Why the ‘arguments’ object is bad, Exhibit #3,745

Having just written a post with an example of how to use the arguments object, you might question my choice of title for this blog post. In my not-so-humble opinion, the 'arguments' object in ECMAScript is only useful for one thing:

The 'arguments' object should only be used by infrastructure functions that simply perform book-keeping on behalf of other functions. Any function that actually operates on its arguments in a meaningful way should never access the 'arguments' object.

The reason for this is plain and simple: code should be easy to read, easy to debug, and easy to maintain. Saving yourself a small amount of effort while writing code is a very bad trade-off if it negatively impacts these other three important tasks. Using the 'arguments' object in any normal function might save you a few keystrokes in the short-term, but will come back to bite you later on.

The most obvious problem with the arguments object is this: You have some code you wrote a few [days|weeks|years] ago and now you have to go and update it. You see some function calls like this in source code:


// ...

SomeBadFunction(i, current);
// ...

SomeBadFunction(next, data, OtherFunction(), moreData);
// ...


You think the problem might be related to one of the parameters being passed to SomeBadFunction, so you decide you need to check it out:


function SomeBadFunction()
  // 200 lines of code


Oh dear. The definition of SomeBadFunction gives us absolutely no idea how many parameters it expects, what order they should be in, nor what values they might represent. Maybe there's a comment at the top of the function that explains what you should pass it, but we all know that comments get out of date very quickly and the code is the only real way to know what is going on. So now you have to trawl through several hundred lines of code, trying to reverse-engineer what kind of parameters the function expects. This could take a long time, and you might get it wrong.

Let's imagine that the real intent of SomeBadFunction is to update an internal table. The first parameter is the index of the item in the table to update, and the second parameter is the value to place in the table. The function supports rudimentary format strings (like printf() in C) and so if the value contains a format-specifier like "%d" or "%s" then the remaining parameters are used to fill in the blanks. Finally, if the value is omitted then the table entry is removed.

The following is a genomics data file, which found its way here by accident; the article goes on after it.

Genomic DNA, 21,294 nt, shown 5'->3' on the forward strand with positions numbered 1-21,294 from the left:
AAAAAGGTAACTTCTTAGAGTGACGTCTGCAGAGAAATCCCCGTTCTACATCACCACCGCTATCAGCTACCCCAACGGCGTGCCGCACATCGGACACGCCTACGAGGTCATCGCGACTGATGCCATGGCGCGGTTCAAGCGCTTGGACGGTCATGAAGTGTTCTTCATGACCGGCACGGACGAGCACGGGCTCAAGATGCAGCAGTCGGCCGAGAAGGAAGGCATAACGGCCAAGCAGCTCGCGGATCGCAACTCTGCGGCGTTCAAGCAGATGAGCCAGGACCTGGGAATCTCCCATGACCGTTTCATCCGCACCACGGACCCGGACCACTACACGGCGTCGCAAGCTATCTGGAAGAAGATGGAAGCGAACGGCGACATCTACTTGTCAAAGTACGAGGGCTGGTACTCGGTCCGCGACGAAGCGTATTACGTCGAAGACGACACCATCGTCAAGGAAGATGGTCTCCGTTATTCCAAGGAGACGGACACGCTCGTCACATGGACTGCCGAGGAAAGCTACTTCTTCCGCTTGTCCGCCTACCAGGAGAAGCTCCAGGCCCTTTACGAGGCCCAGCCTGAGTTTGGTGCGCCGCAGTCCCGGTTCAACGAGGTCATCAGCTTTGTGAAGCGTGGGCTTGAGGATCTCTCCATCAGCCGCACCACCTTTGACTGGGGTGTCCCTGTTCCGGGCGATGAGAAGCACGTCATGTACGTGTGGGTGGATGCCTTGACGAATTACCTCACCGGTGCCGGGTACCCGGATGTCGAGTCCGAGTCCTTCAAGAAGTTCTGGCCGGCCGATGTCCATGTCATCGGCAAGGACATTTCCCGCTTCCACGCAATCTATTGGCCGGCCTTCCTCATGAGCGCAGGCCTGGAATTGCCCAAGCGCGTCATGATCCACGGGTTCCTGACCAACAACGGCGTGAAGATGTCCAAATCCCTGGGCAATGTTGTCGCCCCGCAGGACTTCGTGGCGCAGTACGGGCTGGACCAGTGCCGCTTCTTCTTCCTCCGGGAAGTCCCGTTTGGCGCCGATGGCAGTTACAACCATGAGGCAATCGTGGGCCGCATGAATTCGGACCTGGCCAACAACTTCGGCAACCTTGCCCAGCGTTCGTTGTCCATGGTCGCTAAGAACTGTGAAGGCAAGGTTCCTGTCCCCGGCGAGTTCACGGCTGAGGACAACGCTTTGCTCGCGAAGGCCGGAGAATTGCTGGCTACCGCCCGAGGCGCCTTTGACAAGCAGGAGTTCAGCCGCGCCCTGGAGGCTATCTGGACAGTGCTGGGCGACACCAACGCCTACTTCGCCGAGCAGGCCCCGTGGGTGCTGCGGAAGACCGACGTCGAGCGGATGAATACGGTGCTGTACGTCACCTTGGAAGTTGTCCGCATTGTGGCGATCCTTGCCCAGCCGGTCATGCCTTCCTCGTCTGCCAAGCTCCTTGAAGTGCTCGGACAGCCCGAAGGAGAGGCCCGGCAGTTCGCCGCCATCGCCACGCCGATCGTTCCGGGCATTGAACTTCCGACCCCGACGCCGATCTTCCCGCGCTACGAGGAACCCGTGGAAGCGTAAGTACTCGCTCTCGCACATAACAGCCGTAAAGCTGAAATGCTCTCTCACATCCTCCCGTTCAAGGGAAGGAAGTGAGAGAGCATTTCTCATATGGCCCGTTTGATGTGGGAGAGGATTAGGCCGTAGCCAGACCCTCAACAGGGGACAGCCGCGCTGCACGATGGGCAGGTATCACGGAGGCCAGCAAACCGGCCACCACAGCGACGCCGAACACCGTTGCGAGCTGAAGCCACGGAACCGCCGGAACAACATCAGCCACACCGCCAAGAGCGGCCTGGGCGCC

In this case, I would define the function something like this:


function SomeBadFunction(index, value, formatArgs)
  // probably fewer than 200 lines of code


Now it is clear that SomeBadFunction expects three arguments, the first should probably be a number, the second should be some generic value, and the third should be an array of values (by using the naming convention ...Args; you could also call it formatArgArray or paramarray or varargs or something else if you feel that is clearer).

ECMAScript already allows for omitting function arguments, and code is typically written to have some "obvious" behaviour if parameters end up being undefined, so simply dropping value or formatArgs from a function call is quite OK. Now the only thing you need to change when you call the function is that if – if – you want to use the special format-string ability of SomeBadFunction, you simply encase the trailing arguments in square brackets to put them in an Array:


SomeBadFunction(next, data, [OtherFunction(), moreData]);


Anyway, I promised you an exhibit of why 'arguments' is bad – a bona-fide bug in ECMAScript, not just the rambling opinions of some Microsoft fuddy-duddy. Take this code:


function foo(x, y)
  print("x: " + x + ", y: " + y);
  print("x: " + x + ", y: " + y);

foo(42, 123);


What do you expect
it to display? Don't ruin the fun by running it and posting the actual answer – just post what you think it is.

I say this is a bug in ECMAScript – rather than a bug in JScript – because section 10.1.8 of the ECMA 262 spec doesn't completely define how the arguments object interacts with the parameters of the function, and so you get some strange results. Note that both IE and Firefox give you the same result (replace 'print' with 'alert') but I doubt both companies independently came up with the same unexcpected result. I don't know if this is a case of IE being bug-compatible with the original Netscape Navigator code, or Firefox being bug-compatible with IE code, or a bit of both. I wasn't around when this was happening 🙂

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